My children are constantly collecting rocks, and we have also had fun cracking open geodes as a family! Rocks are amazingly unique, each with their own color, texture, size, and shape. It’s no wonder that rocks are natural, open-ended learning toys for children!
The best part of “rock education” is that rocks are everywhere! Our children don’t need the iPad or television to learn about rocks.
Through real life experiences, our children get to feel the weight of each stone, measure the size with their hands and arms, and learn to balance and climb on bumpy terrain.
At our local beach, my children have been fascinated by the smallest rocks to the tallest boulders in the ocean.
When they wonder how giant rock arches eventually erode and become small rocks, ocean waves roll into the shore and demonstrate their ebbs and flows which eventually wear down all structures.
This post may have some affiliate links. If you click an affiliate link and make a purchase, I earn a small commission which supports my blog and free printables at no additional cost to you. Please see the disclosure policy for details.
I’m going to share some of the ways my children have learned about rocks through nature outings and geode kits. The end of the post concludes with our favorite books about rocks, and I’d love to learn about your favorites, too!
Exploring the inside of geodes with children
While the outside of rocks are plenty fascinating for young children, geodes takes the awe to another level! Last year, both of my children had a blast comparing the inside of different geodes compared to that of regular rocks.
What you need for the geode activity
- National Geographic Break Open Geodes Kit – set comes with small magnifying glass, safety goggles, and 10 geodes
We ended up preferring this larger magnifying glass compared the tiny one that comes with the kit.
Please remember that adult supervision and safety goggles are required! The rocks are hard to break, and when cracked, pieces may fly astray (eg, into eyes)!
Tips for using the geode kit:
- Please follow the directions that come with the geode kit! The geode kit comes with instructions!
- Find old socks that you don’t care for. The instructions say to place the rocks in a sock to keep the pieces contained. The first geode that we cracked caused pieces to fly far! Thankfully, nobody was in the line of fire. However, we placed subsequent geodes in a sock and it was much better. Just know that the sock will likely be ruined due to impact from hammering. So pick a pair that you won’t miss!
Here’s a closer look at the inside of the geodes! My children have enjoyed examining the geodes along with smooth pebbles.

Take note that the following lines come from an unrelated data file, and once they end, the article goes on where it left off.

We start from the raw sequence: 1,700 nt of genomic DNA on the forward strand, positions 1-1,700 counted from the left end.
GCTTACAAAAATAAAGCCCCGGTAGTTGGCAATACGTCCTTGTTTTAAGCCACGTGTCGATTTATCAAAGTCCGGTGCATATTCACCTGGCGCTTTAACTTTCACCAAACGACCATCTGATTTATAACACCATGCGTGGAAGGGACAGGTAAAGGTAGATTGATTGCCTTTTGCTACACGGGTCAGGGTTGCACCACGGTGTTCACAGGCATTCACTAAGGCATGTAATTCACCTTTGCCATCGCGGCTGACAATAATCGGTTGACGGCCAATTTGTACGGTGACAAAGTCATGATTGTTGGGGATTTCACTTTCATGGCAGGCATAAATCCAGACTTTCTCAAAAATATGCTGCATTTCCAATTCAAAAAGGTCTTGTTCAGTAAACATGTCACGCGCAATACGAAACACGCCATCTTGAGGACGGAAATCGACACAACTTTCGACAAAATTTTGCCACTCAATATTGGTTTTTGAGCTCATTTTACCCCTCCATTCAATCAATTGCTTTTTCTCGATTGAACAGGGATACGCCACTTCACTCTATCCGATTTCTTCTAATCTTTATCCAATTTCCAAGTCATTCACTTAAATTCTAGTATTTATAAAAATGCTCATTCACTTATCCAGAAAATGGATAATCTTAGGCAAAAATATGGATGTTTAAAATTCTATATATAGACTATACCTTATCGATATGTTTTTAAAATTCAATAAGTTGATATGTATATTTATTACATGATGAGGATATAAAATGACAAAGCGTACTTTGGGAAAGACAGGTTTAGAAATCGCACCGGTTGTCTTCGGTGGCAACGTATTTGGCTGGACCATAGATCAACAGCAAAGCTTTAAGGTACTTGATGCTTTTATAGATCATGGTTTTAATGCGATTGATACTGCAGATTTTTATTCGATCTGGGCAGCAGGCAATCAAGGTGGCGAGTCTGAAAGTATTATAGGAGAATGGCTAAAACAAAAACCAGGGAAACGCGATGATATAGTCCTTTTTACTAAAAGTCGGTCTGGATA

Authentic hands-on experiences, like cracking open geodes, encourage discussion about different colors, textures, and other observed characteristics.
Exploring rocks in nature
Of course, the ultimate way to explore rocks is simply going outside!
Although it might seem silly to list this as an activity, basics like unstructured play outside can be easily overshadowed when we are constantly bombarded with technology and electronic toy advertisements.
We need to make time for nature and giving the child space for uninterrupted observation, which can be a challenge with our modern, busy schedules.
This rocky beach is one of our favorite spots in our small California town.
Not only is it a peaceful place to reflect and enjoy the scenery, the bumpy terrain makes it an exciting playground for our family!
These natural experiences are important for building memories with my children while practicing speaking our minority language, Chinese, to each other!
Related: Nature Literacy Activities for Kids
Rocks and minerals: Science books for children
Here are our favorite educational and beautifully photographed books about rocks!
- iSuper Science books (detailed review)
Both of my children enjoy looking at the gorgeously detailed images, especially after exploring the giant rock arches at the beach!
While reading these books, I gave my son a Chinese rock labeled “石” from our 石 radical activity. This helped my son learn the important 石 Chinese character.
What about your family?
Do your children like to collect rocks and explore nature? What are your family’s favorite books about rocks in Chinese and English? We would love to learn more from you!
More ways to learn with rocks
- Fun Ways to Use Stones for Chinese Reading & Writing Practice!
- The Very Hungry Caterpillar (Chinese and Korean) Story Stones Learning Activity